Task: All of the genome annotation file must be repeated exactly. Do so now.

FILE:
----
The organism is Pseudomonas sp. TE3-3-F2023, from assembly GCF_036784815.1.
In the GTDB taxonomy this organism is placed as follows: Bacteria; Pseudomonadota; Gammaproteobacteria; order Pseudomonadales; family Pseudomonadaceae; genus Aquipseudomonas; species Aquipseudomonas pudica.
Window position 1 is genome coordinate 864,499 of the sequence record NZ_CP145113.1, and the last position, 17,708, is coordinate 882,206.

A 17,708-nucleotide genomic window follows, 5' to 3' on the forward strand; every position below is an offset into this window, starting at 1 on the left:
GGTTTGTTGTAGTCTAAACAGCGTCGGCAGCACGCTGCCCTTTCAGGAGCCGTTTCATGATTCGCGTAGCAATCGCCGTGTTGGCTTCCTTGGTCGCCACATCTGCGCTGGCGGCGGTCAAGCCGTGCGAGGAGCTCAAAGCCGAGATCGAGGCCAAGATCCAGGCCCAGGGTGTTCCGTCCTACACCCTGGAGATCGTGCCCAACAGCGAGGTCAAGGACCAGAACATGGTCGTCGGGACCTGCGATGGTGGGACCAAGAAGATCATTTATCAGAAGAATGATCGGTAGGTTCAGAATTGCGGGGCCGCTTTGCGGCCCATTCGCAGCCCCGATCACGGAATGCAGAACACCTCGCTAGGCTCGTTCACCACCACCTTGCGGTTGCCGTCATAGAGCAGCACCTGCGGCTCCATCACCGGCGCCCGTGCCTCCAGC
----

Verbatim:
The organism is Pseudomonas sp. TE3-3-F2023, from assembly GCF_036784815.1.
In the GTDB taxonomy this organism is placed as follows: Bacteria; Pseudomonadota; Gammaproteobacteria; order Pseudomonadales; family Pseudomonadaceae; genus Aquipseudomonas; species Aquipseudomonas pudica.
Window position 1 is genome coordinate 864,499 of the sequence record NZ_CP145113.1, and the last position, 17,708, is coordinate 882,206.

A 17,708-nucleotide genomic window follows, 5' to 3' on the forward strand; every position below is an offset into this window, starting at 1 on the left:
GGTTTGTTGTAGTCTAAACAGCGTCGGCAGCACGCTGCCCTTTCAGGAGCCGTTTCATGATTCGCGTAGCAATCGCCGTGTTGGCTTCCTTGGTCGCCACATCTGCGCTGGCGGCGGTCAAGCCGTGCGAGGAGCTCAAAGCCGAGATCGAGGCCAAGATCCAGGCCCAGGGTGTTCCGTCCTACACCCTGGAGATCGTGCCCAACAGCGAGGTCAAGGACCAGAACATGGTCGTCGGGACCTGCGATGGTGGGACCAAGAAGATCATTTATCAGAAGAATGATCGGTAGGTTCAGAATTGCGGGGCCGCTTTGCGGCCCATTCGCAGCCCCGATCACGGAATGCAGAACACCTCGCTAGGCTCGTTCACCACCACCTTGCGGTTGCCGTCATAGAGCAGCACCTGCGGCTCCATCACCGGCGCCCGTGCCTCCAGC